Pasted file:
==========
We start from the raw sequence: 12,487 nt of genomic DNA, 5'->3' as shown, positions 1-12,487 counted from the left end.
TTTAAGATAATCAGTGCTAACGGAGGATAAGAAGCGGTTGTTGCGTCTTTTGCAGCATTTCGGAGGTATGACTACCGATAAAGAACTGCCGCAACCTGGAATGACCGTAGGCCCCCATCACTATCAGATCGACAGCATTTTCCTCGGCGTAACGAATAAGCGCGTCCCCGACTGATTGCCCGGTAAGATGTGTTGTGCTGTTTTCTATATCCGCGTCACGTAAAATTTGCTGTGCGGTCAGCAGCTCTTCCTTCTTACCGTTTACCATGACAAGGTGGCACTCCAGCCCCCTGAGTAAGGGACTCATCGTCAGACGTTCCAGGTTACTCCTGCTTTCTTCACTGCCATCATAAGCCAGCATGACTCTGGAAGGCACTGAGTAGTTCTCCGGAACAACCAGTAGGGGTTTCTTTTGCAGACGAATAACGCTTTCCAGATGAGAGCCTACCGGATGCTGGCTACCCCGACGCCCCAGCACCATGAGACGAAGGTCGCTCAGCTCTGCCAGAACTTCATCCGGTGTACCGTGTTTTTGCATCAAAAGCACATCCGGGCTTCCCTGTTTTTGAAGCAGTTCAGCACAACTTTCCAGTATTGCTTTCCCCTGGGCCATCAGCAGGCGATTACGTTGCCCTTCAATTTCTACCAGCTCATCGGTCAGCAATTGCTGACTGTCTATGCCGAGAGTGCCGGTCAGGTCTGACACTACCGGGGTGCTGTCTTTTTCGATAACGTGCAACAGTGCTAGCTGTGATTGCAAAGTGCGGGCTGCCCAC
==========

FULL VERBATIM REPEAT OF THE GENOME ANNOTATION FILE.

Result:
We start from the raw sequence: 12,487 nt of genomic DNA, 5'->3' as shown, positions 1-12,487 counted from the left end.
TTTAAGATAATCAGTGCTAACGGAGGATAAGAAGCGGTTGTTGCGTCTTTTGCAGCATTTCGGAGGTATGACTACCGATAAAGAACTGCCGCAACCTGGAATGACCGTAGGCCCCCATCACTATCAGATCGACAGCATTTTCCTCGGCGTAACGAATAAGCGCGTCCCCGACTGATTGCCCGGTAAGATGTGTTGTGCTGTTTTCTATATCCGCGTCACGTAAAATTTGCTGTGCGGTCAGCAGCTCTTCCTTCTTACCGTTTACCATGACAAGGTGGCACTCCAGCCCCCTGAGTAAGGGACTCATCGTCAGACGTTCCAGGTTACTCCTGCTTTCTTCACTGCCATCATAAGCCAGCATGACTCTGGAAGGCACTGAGTAGTTCTCCGGAACAACCAGTAGGGGTTTCTTTTGCAGACGAATAACGCTTTCCAGATGAGAGCCTACCGGATGCTGGCTACCCCGACGCCCCAGCACCATGAGACGAAGGTCGCTCAGCTCTGCCAGAACTTCATCCGGTGTACCGTGTTTTTGCATCAAAAGCACATCCGGGCTTCCCTGTTTTTGAAGCAGTTCAGCACAACTTTCCAGTATTGCTTTCCCCTGGGCCATCAGCAGGCGATTACGTTGCCCTTCAATTTCTACCAGCTCATCGGTCAGCAATTGCTGACTGTCTATGCCGAGAGTGCCGGTCAGGTCTGACACTACCGGGGTGCTGTCTTTTTCGATAACGTGCAACAGTGCTAGCTGTGATTGCAAAGTGCGGGCTGCCCAC